Dragon boat festival draws thousands of racers, spectators
By the time dragon boat racers roared across the finish line, Lawrence Tang realized two things: there was nothing girly about the sport, and he was hooked – “fully hooked.”
“All the excitement, the competition … you have 20 people doing the exact stroke at the exact same time in order to be at their maximum – there’s no other sport where that’s a requirement,” he said, adding he knew he had to get involved.
That was 12 years ago at the first Save-On-Foods Nanaimo Dragon Boat Festival. This week, Tang and his team, the Mentor Mariners, plan to make waves during their 11th race at the annual harbourfront event.
The team will join thousands of spectators and paddlers who are expected to converge on Maffeo Sutton Park for the three-day festival, beginning Friday (July 4). It’s considered one of the city’s largest events, drawing an estimated 14,000 people last year. It’s also the kickoff to a summertime series of festivals, from the Silly Boat Regatta to the Nanaimo Marine Festival and Great International World Championship Bathtub Race.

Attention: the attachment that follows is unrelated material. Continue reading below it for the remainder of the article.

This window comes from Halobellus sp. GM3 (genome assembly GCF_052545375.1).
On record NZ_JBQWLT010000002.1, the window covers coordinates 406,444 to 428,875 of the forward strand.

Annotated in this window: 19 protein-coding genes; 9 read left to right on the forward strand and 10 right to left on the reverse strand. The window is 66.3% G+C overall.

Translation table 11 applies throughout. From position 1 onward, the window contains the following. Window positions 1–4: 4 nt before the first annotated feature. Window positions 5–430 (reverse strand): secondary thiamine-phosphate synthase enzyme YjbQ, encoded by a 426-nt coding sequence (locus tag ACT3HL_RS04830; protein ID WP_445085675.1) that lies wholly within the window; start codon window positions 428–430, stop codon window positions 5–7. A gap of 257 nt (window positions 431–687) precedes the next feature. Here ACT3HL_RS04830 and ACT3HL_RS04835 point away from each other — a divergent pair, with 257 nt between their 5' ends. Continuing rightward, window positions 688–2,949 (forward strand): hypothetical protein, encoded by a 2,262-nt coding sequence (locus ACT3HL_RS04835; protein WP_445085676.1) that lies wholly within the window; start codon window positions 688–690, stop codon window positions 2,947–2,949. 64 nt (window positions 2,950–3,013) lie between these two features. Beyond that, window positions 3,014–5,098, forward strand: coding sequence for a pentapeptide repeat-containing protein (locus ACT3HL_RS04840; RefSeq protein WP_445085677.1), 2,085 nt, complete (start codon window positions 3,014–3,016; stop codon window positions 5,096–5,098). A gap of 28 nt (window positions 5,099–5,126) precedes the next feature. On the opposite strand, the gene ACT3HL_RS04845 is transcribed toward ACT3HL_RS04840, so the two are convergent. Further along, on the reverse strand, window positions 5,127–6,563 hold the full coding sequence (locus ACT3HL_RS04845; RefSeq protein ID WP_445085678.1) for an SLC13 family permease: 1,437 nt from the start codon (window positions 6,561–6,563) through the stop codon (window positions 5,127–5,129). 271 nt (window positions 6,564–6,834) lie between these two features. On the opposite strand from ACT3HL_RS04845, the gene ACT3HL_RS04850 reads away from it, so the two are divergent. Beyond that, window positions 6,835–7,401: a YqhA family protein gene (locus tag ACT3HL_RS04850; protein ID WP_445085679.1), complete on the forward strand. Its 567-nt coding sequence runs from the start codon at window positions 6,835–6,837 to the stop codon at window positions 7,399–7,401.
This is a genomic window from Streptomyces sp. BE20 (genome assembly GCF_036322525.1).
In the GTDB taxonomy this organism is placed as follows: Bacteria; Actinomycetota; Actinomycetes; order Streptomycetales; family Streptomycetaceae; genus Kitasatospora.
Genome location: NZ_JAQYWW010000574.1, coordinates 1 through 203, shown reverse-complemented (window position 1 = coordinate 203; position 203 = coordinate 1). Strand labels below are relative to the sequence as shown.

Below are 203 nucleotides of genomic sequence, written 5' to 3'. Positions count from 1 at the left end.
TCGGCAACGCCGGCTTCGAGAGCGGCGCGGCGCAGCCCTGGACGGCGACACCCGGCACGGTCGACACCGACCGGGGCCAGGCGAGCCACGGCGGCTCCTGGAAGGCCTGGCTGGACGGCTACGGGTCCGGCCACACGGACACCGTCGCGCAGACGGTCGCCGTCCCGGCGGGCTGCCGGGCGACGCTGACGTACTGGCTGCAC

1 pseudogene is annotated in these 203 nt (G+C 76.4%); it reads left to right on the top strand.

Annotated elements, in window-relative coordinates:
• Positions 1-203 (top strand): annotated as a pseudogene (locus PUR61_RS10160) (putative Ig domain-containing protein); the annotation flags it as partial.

“It’s just one of those events that make Nanaimo, Nanaimo,” said Ian Niamath, a member of the Dragon Boat Festival Society.
The event, which revolves around the fight to end breast cancer, will start with an invite-only Survivors Party on Friday evening, followed by the Candles of Courage ceremony at Swy-a-lana Lagoon to honour those affected by cancer. Over the weekend, the public will be able to take in entertainment, put on in partnership with Crimson Coast, as well as peruse vendors at the Farmers’ Market and view races.
The Snuneymuxw will hold an official opening ceremony at noon on Saturday and on the last day, survivors will be recognized in a ritual carnation ceremony.
For Barb Parker, a paddler with the Wave Babes, the event is not only a chance for her team to see just how far they’ve come, but a way for them to fundraise for breast cancer equipment through the Nanaimo and District Hospital Foundation. The team has raised $117,000 for the charity.
“The fundraising part is just as important as the paddling,” Parker said. “I think most of us feel it’s a way to give back to the community.”
For more information, please visit www.nanaimodragonboat.com.